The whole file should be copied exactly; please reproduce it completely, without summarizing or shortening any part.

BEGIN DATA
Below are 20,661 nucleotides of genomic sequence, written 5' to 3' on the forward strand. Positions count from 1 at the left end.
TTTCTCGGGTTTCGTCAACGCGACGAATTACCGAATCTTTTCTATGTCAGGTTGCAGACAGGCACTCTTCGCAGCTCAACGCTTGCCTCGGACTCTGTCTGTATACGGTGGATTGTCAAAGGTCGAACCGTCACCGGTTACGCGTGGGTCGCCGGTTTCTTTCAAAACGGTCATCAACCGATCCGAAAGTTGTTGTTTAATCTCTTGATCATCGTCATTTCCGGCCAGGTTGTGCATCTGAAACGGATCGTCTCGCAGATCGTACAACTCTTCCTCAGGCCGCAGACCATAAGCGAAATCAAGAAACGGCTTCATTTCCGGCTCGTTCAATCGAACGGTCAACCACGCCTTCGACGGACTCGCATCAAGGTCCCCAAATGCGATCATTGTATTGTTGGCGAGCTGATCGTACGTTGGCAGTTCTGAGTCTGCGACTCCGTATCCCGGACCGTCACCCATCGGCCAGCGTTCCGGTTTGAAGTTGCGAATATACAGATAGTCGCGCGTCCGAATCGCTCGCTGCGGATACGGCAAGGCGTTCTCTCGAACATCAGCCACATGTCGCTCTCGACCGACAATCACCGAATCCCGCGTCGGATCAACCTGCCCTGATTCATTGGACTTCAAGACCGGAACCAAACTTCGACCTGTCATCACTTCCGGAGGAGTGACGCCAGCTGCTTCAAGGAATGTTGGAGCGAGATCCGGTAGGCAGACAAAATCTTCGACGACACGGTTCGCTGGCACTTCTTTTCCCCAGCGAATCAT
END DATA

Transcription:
Below are 20,661 nucleotides of genomic sequence, written 5' to 3' on the forward strand. Positions count from 1 at the left end.
TTTCTCGGGTTTCGTCAACGCGACGAATTACCGAATCTTTTCTATGTCAGGTTGCAGACAGGCACTCTTCGCAGCTCAACGCTTGCCTCGGACTCTGTCTGTATACGGTGGATTGTCAAAGGTCGAACCGTCACCGGTTACGCGTGGGTCGCCGGTTTCTTTCAAAACGGTCATCAACCGATCCGAAAGTTGTTGTTTAATCTCTTGATCATCGTCATTTCCGGCCAGGTTGTGCATCTGAAACGGATCGTCTCGCAGATCGTACAACTCTTCCTCAGGCCGCAGACCATAAGCGAAATCAAGAAACGGCTTCATTTCCGGCTCGTTCAATCGAACGGTCAACCACGCCTTCGACGGACTCGCATCAAGGTCCCCAAATGCGATCATTGTATTGTTGGCGAGCTGATCGTACGTTGGCAGTTCTGAGTCTGCGACTCCGTATCCCGGACCGTCACCCATCGGCCAGCGTTCCGGTTTGAAGTTGCGAATATACAGATAGTCGCGCGTCCGAATCGCTCGCTGCGGATACGGCAAGGCGTTCTCTCGAACATCAGCCACATGTCGCTCTCGACCGACAATCACCGAATCCCGCGTCGGATCAACCTGCCCTGATTCATTGGACTTCAAGACCGGAACCAAACTTCGACCTGTCATCACTTCCGGAGGAGTGACGCCAGCTGCTTCAAGGAATGTTGGAGCGAGATCCGGTAGGCAGACAAAATCTTCGACGACACGGTTCGCTGGCACTTCTTTTCCCCAGCGAATCAT